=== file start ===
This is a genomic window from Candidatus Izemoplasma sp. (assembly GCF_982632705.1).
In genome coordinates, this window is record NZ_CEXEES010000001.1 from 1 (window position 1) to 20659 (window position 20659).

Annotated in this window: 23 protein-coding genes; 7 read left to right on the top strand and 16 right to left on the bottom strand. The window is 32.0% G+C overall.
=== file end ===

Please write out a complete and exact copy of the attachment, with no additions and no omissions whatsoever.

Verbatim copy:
This is a genomic window from Candidatus Izemoplasma sp. (assembly GCF_982632705.1).
In genome coordinates, this window is record NZ_CEXEES010000001.1 from 1 (window position 1) to 20659 (window position 20659).

Annotated in this window: 23 protein-coding genes; 7 read left to right on the top strand and 16 right to left on the bottom strand. The window is 32.0% G+C overall.